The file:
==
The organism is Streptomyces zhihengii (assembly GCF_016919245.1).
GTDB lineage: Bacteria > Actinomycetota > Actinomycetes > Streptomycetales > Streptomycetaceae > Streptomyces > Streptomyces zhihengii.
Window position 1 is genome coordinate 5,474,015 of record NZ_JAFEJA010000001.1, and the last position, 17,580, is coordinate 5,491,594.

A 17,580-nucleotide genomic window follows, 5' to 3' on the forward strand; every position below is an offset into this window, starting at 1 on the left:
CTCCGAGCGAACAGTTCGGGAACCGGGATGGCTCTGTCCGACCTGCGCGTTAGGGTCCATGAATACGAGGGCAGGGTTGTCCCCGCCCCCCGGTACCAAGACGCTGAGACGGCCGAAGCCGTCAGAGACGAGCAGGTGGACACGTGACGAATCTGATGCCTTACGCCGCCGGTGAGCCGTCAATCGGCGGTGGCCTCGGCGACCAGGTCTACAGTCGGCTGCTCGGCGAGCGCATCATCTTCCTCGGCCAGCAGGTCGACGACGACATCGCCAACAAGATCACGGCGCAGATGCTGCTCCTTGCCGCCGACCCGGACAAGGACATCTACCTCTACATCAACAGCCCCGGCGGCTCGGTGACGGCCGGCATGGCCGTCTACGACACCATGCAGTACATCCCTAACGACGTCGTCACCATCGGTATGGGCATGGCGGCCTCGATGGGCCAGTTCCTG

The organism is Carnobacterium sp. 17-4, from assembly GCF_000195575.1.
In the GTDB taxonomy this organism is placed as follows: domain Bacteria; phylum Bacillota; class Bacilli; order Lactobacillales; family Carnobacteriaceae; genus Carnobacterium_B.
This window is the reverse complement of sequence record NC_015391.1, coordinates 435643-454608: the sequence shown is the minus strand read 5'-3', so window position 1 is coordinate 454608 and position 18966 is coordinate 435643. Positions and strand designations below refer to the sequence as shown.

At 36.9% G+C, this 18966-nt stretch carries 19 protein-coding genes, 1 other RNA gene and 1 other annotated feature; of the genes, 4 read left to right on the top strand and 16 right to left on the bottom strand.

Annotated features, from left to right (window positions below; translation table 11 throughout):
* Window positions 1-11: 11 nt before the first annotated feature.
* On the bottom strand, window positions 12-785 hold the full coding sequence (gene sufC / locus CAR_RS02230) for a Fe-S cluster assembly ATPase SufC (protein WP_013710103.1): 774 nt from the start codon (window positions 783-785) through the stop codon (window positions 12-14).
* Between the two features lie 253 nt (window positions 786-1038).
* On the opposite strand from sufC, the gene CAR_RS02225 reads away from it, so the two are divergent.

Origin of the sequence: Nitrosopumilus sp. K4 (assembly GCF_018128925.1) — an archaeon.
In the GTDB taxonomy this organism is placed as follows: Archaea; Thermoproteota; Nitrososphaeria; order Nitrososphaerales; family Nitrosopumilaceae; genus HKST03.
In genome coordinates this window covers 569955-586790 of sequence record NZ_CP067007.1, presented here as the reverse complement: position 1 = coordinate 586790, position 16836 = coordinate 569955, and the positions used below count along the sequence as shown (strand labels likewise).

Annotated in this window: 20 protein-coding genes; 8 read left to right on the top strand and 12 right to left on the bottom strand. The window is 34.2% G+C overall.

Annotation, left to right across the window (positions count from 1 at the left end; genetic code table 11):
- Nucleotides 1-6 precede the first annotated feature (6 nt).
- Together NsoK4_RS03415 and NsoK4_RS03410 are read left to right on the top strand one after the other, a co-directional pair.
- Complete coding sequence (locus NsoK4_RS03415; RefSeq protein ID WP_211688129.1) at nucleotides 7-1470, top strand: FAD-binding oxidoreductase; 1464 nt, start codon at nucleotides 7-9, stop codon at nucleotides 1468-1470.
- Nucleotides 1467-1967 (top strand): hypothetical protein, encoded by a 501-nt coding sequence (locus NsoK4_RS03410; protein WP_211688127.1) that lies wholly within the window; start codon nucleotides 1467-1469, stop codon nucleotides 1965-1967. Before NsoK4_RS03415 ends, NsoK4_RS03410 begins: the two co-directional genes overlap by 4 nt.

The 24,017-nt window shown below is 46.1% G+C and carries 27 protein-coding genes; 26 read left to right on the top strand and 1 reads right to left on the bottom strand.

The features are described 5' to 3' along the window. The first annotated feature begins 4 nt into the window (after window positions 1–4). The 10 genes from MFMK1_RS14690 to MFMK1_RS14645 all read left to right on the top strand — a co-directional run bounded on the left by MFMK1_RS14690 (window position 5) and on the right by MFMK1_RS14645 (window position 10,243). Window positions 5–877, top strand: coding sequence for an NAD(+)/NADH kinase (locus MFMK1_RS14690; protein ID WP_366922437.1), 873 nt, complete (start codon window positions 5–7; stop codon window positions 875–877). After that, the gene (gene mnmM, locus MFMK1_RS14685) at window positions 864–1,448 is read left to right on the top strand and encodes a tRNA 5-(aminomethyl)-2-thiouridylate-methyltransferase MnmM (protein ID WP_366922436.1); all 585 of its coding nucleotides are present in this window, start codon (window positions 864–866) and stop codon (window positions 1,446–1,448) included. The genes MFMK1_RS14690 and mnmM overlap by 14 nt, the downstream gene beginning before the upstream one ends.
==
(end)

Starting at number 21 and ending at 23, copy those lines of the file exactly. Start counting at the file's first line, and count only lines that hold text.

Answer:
- Together NsoK4_RS03415 and NsoK4_RS03410 are read left to right on the top strand one after the other, a co-directional pair.
- Complete coding sequence (locus NsoK4_RS03415; RefSeq protein ID WP_211688129.1) at nucleotides 7-1470, top strand: FAD-binding oxidoreductase; 1464 nt, start codon at nucleotides 7-9, stop codon at nucleotides 1468-1470.
- Nucleotides 1467-1967 (top strand): hypothetical protein, encoded by a 501-nt coding sequence (locus NsoK4_RS03410; protein WP_211688127.1) that lies wholly within the window; start codon nucleotides 1467-1469, stop codon nucleotides 1965-1967. Before NsoK4_RS03415 ends, NsoK4_RS03410 begins: the two co-directional genes overlap by 4 nt.